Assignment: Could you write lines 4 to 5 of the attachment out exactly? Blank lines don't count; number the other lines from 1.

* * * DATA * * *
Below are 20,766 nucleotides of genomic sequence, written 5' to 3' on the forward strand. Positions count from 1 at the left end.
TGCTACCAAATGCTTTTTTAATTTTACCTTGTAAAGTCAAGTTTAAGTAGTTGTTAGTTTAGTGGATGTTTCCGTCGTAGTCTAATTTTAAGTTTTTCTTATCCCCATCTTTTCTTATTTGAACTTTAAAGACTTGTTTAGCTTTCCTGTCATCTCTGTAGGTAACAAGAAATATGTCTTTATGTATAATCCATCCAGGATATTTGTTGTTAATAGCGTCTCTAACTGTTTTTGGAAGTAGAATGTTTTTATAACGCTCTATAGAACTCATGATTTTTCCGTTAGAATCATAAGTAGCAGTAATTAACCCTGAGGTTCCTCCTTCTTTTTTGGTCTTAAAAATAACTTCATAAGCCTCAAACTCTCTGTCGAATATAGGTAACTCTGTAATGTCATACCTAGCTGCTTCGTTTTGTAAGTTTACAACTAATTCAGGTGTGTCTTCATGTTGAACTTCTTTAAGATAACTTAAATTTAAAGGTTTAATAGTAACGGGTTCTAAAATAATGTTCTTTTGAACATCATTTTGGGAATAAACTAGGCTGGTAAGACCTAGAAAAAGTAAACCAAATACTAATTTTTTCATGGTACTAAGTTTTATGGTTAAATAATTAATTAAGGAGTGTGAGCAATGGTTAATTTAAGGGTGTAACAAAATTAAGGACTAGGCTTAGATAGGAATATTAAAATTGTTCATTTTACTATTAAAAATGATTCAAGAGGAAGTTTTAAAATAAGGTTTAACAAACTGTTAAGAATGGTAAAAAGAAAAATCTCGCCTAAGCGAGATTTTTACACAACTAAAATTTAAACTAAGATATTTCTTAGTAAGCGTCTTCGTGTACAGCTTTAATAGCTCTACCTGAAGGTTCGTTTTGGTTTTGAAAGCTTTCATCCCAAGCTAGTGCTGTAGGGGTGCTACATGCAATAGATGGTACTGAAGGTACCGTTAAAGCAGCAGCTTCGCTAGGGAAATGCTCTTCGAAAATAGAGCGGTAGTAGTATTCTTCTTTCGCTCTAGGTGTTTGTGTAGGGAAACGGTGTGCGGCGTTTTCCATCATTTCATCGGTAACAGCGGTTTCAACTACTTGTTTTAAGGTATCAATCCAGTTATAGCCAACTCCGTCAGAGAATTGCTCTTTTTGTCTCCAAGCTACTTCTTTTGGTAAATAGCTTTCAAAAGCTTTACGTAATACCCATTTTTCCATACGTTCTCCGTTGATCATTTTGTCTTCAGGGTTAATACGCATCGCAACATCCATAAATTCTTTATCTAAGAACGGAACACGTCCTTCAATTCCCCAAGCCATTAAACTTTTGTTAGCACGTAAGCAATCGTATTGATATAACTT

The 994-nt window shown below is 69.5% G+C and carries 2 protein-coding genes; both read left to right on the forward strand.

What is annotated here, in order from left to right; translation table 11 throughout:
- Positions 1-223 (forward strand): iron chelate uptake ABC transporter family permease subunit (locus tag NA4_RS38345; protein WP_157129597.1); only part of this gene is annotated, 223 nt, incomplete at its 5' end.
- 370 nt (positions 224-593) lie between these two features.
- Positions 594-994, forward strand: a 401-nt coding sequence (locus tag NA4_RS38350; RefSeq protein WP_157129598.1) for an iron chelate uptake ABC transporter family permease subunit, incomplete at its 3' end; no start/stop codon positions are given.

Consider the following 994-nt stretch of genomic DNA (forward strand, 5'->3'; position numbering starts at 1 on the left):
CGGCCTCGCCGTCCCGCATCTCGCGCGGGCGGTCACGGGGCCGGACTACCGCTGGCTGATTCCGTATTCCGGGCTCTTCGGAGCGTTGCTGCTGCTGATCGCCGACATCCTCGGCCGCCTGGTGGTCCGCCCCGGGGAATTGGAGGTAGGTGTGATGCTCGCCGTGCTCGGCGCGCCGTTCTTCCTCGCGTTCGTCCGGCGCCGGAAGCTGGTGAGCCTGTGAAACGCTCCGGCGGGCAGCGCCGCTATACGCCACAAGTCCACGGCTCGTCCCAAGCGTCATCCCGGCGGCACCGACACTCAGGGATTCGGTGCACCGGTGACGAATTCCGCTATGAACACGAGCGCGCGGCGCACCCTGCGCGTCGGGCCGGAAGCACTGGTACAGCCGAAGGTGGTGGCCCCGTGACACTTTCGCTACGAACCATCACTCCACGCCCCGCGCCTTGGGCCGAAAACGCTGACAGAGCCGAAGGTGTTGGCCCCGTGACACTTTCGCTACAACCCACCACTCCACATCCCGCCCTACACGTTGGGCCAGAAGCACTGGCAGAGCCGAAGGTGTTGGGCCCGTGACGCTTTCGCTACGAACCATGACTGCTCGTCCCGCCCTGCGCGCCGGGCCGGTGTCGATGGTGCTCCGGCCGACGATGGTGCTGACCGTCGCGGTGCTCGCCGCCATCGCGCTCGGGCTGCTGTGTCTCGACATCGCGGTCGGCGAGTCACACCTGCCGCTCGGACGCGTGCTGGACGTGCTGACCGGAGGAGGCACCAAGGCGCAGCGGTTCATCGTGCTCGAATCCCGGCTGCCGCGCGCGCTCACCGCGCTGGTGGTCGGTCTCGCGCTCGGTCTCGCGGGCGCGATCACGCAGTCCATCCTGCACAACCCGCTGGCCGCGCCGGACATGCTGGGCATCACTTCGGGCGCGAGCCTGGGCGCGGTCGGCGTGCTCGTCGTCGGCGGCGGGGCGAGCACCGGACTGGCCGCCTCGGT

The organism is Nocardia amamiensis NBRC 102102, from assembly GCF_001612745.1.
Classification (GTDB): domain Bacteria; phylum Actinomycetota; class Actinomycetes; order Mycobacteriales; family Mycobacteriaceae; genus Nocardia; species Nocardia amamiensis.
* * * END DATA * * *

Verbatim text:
What is annotated here, in order from left to right; translation table 11 throughout:
- Positions 1-223 (forward strand): iron chelate uptake ABC transporter family permease subunit (locus tag NA4_RS38345; protein WP_157129597.1); only part of this gene is annotated, 223 nt, incomplete at its 5' end.